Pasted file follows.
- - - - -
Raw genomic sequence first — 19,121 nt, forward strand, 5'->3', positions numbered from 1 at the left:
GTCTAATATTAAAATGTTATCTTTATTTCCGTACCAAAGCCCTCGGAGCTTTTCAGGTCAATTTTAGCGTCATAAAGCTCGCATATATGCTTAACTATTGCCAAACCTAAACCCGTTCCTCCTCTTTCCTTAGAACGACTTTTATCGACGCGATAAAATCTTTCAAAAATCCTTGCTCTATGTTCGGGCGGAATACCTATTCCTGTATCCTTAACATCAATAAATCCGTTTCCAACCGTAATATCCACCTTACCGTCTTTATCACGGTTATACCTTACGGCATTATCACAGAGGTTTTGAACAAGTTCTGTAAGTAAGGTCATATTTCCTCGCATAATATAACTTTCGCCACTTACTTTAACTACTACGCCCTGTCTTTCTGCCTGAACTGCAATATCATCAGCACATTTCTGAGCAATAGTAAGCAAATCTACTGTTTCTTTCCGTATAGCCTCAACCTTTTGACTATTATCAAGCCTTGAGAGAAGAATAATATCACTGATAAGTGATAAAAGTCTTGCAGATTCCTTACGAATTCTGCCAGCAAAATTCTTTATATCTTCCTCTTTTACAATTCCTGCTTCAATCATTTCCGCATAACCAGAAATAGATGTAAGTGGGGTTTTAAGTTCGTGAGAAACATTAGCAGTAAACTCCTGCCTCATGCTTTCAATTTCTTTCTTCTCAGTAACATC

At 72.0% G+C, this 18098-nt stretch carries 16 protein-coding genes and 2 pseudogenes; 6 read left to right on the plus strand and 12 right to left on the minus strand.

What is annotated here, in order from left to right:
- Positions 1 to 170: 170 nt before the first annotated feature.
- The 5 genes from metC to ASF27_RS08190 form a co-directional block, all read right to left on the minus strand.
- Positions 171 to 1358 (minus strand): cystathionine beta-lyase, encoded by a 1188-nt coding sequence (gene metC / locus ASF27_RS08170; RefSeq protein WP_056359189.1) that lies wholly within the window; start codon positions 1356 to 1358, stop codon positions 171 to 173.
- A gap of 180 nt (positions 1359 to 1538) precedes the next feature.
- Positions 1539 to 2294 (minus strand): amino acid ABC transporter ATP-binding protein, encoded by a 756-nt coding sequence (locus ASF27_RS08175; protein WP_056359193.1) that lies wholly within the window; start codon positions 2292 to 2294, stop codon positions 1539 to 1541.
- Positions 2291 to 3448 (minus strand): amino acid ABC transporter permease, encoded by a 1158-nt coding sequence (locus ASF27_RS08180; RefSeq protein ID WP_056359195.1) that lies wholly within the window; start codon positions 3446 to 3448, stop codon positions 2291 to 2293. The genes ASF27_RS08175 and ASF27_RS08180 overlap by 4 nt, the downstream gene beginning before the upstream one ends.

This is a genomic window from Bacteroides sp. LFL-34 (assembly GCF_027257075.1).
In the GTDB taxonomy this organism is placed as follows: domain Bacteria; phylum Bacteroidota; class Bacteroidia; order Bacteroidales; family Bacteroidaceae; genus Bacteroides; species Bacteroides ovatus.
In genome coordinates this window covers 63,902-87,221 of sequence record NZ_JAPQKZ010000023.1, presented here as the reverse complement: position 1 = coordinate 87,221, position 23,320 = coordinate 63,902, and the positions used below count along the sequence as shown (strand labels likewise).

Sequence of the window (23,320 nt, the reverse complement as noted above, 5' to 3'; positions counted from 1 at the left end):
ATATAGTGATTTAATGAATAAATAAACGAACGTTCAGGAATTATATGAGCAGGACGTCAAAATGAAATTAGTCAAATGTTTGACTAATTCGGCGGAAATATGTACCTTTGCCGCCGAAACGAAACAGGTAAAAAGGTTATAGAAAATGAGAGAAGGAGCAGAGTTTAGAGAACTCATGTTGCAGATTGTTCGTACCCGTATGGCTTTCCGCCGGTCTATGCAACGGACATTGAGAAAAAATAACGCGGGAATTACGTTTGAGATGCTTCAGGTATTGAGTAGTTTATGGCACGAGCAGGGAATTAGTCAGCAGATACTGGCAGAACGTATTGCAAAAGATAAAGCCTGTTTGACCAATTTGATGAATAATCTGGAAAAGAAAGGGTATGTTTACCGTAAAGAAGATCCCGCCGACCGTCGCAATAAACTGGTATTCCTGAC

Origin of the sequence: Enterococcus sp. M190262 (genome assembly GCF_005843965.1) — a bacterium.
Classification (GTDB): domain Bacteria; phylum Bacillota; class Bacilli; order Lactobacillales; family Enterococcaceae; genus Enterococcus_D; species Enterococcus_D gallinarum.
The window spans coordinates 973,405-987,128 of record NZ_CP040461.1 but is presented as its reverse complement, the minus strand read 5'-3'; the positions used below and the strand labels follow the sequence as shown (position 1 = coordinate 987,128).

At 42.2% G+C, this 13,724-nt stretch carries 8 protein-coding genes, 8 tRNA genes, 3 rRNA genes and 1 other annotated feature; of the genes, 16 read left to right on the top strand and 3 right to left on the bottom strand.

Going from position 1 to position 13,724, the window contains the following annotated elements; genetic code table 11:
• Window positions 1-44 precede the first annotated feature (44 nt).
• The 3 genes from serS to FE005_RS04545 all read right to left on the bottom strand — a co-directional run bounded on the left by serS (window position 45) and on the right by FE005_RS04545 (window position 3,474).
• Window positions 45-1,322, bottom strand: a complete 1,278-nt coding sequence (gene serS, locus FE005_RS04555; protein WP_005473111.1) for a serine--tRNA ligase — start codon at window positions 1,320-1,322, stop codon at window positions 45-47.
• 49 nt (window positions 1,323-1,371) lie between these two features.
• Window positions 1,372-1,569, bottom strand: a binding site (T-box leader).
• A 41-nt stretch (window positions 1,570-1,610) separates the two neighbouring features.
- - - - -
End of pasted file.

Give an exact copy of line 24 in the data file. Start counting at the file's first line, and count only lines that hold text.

• 49 nt (window positions 1,323-1,371) lie between these two features.